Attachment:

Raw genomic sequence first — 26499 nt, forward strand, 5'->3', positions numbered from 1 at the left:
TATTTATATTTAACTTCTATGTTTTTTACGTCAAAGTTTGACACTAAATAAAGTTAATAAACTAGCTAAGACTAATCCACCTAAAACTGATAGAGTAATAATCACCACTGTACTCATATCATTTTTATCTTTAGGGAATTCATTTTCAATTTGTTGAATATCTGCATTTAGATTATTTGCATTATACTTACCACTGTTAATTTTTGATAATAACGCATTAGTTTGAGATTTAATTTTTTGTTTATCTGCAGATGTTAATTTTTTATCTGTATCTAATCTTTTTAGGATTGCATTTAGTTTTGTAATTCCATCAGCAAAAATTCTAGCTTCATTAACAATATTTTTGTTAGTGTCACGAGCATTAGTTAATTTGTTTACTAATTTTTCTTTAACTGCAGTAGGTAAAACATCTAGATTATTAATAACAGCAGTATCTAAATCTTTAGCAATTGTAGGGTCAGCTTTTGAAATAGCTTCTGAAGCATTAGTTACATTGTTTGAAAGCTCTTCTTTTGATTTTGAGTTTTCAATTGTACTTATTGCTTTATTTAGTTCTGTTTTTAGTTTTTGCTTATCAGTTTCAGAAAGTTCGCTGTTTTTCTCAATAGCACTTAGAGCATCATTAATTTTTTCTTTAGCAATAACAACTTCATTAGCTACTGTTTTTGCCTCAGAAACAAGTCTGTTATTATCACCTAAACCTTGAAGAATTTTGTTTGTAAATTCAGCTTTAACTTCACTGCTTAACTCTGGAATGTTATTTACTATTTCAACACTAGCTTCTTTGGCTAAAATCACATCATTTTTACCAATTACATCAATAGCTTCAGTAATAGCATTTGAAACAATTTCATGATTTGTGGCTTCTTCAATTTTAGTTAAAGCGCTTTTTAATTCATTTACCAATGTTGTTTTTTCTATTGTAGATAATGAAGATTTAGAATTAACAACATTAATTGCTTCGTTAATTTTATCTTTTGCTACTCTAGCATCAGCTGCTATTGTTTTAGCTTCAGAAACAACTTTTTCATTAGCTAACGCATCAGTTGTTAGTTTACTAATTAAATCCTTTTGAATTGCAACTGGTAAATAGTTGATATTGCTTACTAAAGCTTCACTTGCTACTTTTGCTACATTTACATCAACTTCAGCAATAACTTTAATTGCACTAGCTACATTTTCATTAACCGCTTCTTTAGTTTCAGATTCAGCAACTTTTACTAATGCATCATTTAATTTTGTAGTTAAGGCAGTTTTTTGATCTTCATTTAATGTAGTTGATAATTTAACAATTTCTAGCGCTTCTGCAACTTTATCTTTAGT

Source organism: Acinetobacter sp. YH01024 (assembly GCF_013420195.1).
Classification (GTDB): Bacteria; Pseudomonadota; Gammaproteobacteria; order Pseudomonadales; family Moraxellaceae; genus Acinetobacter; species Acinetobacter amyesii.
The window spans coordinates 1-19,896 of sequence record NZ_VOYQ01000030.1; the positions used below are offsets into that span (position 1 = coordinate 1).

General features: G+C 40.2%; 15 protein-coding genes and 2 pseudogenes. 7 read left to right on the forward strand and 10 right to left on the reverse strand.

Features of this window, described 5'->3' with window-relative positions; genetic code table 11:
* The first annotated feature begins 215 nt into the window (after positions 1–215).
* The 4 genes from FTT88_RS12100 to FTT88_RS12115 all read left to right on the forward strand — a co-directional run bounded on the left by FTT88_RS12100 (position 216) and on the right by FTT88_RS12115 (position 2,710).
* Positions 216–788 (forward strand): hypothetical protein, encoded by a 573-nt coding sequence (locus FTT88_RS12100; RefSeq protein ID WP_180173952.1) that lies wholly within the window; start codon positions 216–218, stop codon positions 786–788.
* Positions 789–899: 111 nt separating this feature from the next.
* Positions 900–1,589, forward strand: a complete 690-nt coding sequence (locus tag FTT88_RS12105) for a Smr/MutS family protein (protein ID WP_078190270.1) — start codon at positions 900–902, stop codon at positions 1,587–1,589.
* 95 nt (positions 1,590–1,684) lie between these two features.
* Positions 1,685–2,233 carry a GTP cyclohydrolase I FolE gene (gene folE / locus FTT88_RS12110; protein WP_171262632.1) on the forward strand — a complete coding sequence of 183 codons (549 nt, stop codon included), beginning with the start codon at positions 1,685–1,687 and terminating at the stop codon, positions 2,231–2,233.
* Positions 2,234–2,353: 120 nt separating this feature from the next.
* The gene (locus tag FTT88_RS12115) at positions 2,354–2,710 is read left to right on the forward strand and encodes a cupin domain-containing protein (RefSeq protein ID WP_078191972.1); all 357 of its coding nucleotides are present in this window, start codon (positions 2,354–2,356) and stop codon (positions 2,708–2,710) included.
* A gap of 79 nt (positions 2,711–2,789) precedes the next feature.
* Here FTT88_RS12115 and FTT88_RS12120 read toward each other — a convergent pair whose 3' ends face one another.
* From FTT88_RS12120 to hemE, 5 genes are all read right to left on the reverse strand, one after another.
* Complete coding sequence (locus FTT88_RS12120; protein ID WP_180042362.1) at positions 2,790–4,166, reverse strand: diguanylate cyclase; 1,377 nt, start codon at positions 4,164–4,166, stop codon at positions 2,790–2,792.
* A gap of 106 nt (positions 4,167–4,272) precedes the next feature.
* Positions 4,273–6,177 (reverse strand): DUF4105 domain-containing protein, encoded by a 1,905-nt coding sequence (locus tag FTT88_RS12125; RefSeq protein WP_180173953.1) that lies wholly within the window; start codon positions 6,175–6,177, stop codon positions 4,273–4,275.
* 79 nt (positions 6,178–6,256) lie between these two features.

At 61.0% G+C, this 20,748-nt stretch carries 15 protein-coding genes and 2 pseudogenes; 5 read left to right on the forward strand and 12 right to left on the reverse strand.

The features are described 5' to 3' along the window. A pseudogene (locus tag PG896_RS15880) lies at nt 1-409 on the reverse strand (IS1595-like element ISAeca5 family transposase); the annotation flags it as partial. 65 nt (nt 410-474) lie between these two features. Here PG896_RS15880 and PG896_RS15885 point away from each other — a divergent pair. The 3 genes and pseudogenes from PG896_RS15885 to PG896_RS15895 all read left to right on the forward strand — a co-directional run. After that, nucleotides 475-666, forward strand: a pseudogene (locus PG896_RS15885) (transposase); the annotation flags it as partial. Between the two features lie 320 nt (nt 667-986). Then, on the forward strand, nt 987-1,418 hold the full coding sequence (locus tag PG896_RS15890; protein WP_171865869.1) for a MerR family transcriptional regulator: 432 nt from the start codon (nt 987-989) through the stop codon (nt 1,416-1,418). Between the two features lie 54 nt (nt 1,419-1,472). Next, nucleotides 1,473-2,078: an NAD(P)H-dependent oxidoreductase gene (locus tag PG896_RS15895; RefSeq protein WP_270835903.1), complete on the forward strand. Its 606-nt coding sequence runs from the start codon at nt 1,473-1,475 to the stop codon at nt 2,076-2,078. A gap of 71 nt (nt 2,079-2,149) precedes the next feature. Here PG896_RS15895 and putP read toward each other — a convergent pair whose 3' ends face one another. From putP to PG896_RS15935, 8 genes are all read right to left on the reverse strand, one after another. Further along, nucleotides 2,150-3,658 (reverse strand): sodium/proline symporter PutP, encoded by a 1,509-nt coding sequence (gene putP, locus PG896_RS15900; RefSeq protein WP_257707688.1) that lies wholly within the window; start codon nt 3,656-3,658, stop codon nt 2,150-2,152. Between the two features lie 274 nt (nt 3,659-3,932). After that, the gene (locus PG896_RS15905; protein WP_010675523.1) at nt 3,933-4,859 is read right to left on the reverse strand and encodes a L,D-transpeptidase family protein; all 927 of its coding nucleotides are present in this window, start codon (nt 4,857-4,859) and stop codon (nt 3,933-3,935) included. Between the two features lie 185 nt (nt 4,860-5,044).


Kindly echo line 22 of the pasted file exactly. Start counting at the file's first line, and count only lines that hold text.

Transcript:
* Positions 4,273–6,177 (reverse strand): DUF4105 domain-containing protein, encoded by a 1,905-nt coding sequence (locus tag FTT88_RS12125; RefSeq protein WP_180173953.1) that lies wholly within the window; start codon positions 6,175–6,177, stop codon positions 4,273–4,275.